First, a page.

web analytics
December 23, 2014 / 1 Tevet, 5775
 
At a Glance
Judaism
Sponsored Post
8000 meals Celebrate Eight Days of Chanukah – With 8,000 Free Meals Daily to Israel’s Poor

Join Meir Panim’s campaign to “light up” Chanukah for families in need.



Home » Judaism » Parsha »

‘From A Friend’


Staum-010314

Rabbi Binyomin Rabinowitz[1] related the following story about his father, Rabbi Yisroel Rabinowitz ztl.[2]

“During his adolescence, my father learned in the Lomza Yeshiva in northeastern Poland. When the Germans began bombing in 1939, the air-raid sirens immediately began blaring, and everyone in the town would immediately escape into the shelters.[3] The shelters were located in the middle of the street. Everyone would climb down a ladder into the shelter and tensely wait for the bombing to cease.

“During one such raid my father was with a large group of people in the shelter, where a baby kept crying. The relentless wailing intensified the already tense feeling in the shelter, but the baby could not be soothed. After some time my father approached the man holding the baby and asked him what was bothering the baby. The father replied that the baby was thirsty and they had no water to give him. My father turned around and started heading for the ladder leading to the street. The father called after him, ‘Where are you going? If anything I should be the one going to risk my life for my son.’ My father replied, ‘You have a family. If anything happens to you, you will leave behind a widow and orphans. But I am just a bochur. My parents are far away. If anything happens to me no one will have to cry for me.’

“With that my father climbed out of the shelter and began hastily running towards the nearest building. As he did so he noticed a German plane flying frightfully low.  As it neared him it let loose a barrage of bombs. One of those bombs fell directly into the shelter he had just departed from, instantly killing everyone inside.”Staum-010314-Table

The time of the redemption had finally arrived. Just as G-d had promised, the night before Pharaoh had aimlessly circulated the streets of Goshen desperate to locate Moshe.  When he found him, he begged him to leave the country immediately. The Egyptian pride had been shattered and the former captors hurried the Jews to leave their land.

The Torah then relates: “Bnei Yisrael carried out the word of Moshe; they requested from the Mitzriim silver vessels, gold vessels, and garments. G-d gave the people favor in the eyes of the Mitzriim and they granted their request; and they emptied Egypt.[4]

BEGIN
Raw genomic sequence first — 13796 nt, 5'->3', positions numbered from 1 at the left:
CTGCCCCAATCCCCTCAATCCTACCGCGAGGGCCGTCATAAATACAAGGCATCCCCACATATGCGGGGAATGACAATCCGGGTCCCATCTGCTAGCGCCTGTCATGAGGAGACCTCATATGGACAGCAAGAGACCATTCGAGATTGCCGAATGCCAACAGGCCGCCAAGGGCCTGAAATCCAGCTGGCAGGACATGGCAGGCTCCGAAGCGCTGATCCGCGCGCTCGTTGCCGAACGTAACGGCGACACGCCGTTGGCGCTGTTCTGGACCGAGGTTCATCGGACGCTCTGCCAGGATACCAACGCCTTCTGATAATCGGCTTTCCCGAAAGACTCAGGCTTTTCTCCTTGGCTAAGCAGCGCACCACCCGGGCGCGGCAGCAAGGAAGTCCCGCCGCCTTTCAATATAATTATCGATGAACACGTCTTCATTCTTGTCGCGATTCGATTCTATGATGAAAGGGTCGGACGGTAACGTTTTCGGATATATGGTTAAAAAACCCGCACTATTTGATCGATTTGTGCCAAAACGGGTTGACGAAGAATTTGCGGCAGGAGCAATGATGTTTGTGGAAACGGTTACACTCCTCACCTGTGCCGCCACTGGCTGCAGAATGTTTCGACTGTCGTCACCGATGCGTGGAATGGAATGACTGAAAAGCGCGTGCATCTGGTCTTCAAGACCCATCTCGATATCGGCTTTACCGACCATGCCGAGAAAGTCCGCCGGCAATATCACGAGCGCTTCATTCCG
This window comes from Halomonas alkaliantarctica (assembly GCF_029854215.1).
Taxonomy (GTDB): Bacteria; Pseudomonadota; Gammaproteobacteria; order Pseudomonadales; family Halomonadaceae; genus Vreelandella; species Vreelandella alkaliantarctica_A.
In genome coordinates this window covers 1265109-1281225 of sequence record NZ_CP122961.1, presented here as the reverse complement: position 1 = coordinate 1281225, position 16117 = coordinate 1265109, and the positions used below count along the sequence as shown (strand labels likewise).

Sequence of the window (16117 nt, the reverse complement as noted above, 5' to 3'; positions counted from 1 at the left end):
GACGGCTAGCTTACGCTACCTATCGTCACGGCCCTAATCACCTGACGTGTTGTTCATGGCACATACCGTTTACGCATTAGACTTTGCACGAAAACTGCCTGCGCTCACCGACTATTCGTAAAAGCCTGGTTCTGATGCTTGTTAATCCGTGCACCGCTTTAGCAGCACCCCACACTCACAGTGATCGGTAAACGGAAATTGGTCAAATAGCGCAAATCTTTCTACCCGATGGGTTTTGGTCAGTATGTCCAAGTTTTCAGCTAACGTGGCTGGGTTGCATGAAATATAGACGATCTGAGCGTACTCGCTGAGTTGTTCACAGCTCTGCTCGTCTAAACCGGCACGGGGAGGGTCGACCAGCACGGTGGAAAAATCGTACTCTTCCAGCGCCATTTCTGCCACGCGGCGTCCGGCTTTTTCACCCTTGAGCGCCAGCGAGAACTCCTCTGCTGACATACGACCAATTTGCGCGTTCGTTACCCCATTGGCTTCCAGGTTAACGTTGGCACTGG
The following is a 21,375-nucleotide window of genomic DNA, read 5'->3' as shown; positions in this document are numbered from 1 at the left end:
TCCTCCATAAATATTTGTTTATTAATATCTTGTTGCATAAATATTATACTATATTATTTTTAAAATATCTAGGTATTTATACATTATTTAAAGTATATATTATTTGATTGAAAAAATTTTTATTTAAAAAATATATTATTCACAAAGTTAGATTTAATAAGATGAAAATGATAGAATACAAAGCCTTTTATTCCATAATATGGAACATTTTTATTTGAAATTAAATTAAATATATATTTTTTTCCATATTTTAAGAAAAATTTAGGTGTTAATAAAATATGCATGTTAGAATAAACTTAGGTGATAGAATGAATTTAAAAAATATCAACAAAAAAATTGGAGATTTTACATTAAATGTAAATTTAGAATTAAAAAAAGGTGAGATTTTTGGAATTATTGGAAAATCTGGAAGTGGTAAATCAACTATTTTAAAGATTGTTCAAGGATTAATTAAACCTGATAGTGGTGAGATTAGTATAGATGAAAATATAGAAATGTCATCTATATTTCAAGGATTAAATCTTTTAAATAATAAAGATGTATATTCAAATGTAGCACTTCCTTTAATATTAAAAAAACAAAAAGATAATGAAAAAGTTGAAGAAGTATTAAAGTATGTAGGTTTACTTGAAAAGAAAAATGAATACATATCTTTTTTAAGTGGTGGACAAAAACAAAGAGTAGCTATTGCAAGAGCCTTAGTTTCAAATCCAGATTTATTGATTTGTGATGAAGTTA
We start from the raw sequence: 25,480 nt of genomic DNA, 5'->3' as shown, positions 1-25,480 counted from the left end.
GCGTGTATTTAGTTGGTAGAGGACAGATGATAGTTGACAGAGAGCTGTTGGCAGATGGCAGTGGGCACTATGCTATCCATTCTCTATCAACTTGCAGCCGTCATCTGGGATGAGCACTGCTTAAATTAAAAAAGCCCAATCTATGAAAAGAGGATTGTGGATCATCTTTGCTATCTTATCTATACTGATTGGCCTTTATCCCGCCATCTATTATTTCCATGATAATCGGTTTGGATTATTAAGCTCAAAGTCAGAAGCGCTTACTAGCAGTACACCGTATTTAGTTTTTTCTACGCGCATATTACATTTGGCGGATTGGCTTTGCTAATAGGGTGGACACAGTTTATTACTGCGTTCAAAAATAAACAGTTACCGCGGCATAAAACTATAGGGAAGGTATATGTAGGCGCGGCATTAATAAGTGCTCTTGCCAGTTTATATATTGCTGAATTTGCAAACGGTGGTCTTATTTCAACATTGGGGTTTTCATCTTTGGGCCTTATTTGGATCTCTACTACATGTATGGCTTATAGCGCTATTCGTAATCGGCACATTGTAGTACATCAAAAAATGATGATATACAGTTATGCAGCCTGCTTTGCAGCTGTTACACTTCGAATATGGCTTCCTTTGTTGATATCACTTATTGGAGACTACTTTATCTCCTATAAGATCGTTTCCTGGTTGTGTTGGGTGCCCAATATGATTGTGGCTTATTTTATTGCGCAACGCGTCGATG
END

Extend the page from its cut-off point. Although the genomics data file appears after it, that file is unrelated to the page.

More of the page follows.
Rashi notes that they carried out Moshe’s earlier instruction to adhere to G-d’s command,[5] “Please speak in the ears of the people: Let each man request of his friend and each woman from her friend silver vessels and gold vessels.”

Truthfully, the verse seems to be redundant. If in fact the Torah already recorded that Bnei Yisrael solicited the gold, silver, and clothing of the Egyptians, why does the Torah repeat it again just prior to their hastened departure?

The Vilna Gaon explains that Rashi was bothered by the wording of the earlier verse, “Please speak in the ears of the people: Let each man request of his friend and each woman from her friend.” How can the Mitzriim be referred to as friends after all of the tormenting and oppression they had subjected Bnei Yisrael to?[6] Furthermore, why did G-d need to initiate this instruction by asking them to “please” do it? Wouldn’t they be more than happy to demand of the Mitzriim a small portion of compensation?

The Gaon answers that in order for Bnei Yisrael to be granted their request they had to merit it. First, they had to demonstrate selflessness and love to each other. That was G-d’s original request, that Moshe “please” speak to the people and request that they borrow and share with their own friends – their fellow Jews, and demonstrate fraternity and devotion. Because they did so, they were indeed able to ask the Mitzriim for their wealth. This is the deeper meaning of the latter verse, “Bnei Yisrael carried out the word of Moshe” i.e. which was to create a spirit of kindness and devotion, and therefore, “They requested from the Mitzriim … G-d gave the people favor in the eyes of the Mitzriim and they granted their request.”